I want to make this very clear. This blog is mainly about my son’s addiction.  BUT This post goes much deeper than that. I will take responsibility in my choice to perpetuated dysfunction by choosing a union with my husband that continues to spread those roots of addiction into my children’s lives. I LOVE my husband and excepted him for who he is, my biggest mistake is not understanding how insidious addiction is and how it would continue to haunt our lives and dig deep roots that continue to spread into my children’s lives and most likely beyond. Truly this is my biggest blunder…

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About madyson007

I am a mom of 4 who thought she was home free with her oldest son when he went off to college. My serious blunder? Genetics and being naive or maybe just plain stupid.
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8 Responses to Truly this is my biggest blunder…

  1. Annette says:

    I can relate to so much of what you are saying here. Some differences but generations of addiction and its affects on me and my family. I have to say though that how does it all end up on your shoulders and being your most serious blunder? Haven’t we all, or at least you and I, as you strike me as a wonderful loving parent, haven’t we done the best we knew how to do? There are NO perfect families and I think teaching our kids how to recognize, acknowledge, and navigate their families dysfunction is a huge gift. Of course unless there is abuse going on…..that changes everything. But every family has their stuff to deal with and eventually our kids have to make their own decisions and choices as to how they want to live their lives. We don’t get to control all of the outcomes….even if we did a perfect job as a parent, our kids still have a free will to choose the direction their lives go in. Our spouses get to choose what kind of a spouse they want to be also. As do we. Its not all about you and what you did or didn’t have figured out, my dear. You did the best you knew how to do.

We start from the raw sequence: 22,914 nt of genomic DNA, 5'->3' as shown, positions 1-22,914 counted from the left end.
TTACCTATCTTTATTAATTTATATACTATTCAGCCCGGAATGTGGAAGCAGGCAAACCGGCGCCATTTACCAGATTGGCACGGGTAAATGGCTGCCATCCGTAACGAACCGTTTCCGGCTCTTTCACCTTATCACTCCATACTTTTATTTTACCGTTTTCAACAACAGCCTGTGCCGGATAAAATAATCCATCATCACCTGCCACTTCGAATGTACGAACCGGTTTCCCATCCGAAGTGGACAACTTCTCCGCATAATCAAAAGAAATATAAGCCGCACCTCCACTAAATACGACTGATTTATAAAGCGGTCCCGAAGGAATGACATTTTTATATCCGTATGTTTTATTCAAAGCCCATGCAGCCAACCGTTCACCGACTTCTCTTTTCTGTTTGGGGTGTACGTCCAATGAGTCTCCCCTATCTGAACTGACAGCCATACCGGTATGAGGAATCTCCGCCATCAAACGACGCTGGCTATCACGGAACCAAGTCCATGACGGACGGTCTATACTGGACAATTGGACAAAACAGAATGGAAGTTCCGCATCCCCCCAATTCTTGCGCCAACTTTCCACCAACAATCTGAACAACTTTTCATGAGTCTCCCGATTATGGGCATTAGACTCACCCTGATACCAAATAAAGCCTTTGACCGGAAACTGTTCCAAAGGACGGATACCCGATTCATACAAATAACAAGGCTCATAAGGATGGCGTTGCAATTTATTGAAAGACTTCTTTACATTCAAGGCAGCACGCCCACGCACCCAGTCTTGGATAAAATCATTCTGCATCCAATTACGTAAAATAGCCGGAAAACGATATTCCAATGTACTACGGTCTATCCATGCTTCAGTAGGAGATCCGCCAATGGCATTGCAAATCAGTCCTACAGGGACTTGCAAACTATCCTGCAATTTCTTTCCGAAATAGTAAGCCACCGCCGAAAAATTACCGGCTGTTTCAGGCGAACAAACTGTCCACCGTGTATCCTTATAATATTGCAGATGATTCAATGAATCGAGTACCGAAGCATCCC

2. Dawn M McCoy says:

    Ahhhh. Damn. You know what my choice was sweetie. It didn’t save the other kids, but it did minimize the damage done. Only you can make that call. Sacrafice the few for the many, or the many for the few. Solomon’s choice, and it isn’t simple, or pretty. As you said, you signed on for the husband, knew what you were getting into and felt you could handle it. I wish life was easy and I had easy answers. But I don’t and it isn’t. I just know it got easier. It was kind of like cutting out a cancer. I know, I know, it sounds so harsh that way. But everyone was just, …calmer, happier, more carefree. It is what it is for the addict, and it is what it is for us, as well.

  3. Syd says:

    The impact of alcoholism and addiction on families is huge. And the damage starts early. There are good programs like Al-Anon and Alateen that can help you and the children. I wish that I had known about both much earlier. It would have helped me not to be so angry and to be kinder to myself. With me, it was the striving to be perfect and hoping that others would like me that truly indicated that I felt terrible about myself. That was a result of growing up around a drinker. I know that going to Al-Anon has made a lot of difference in my life now.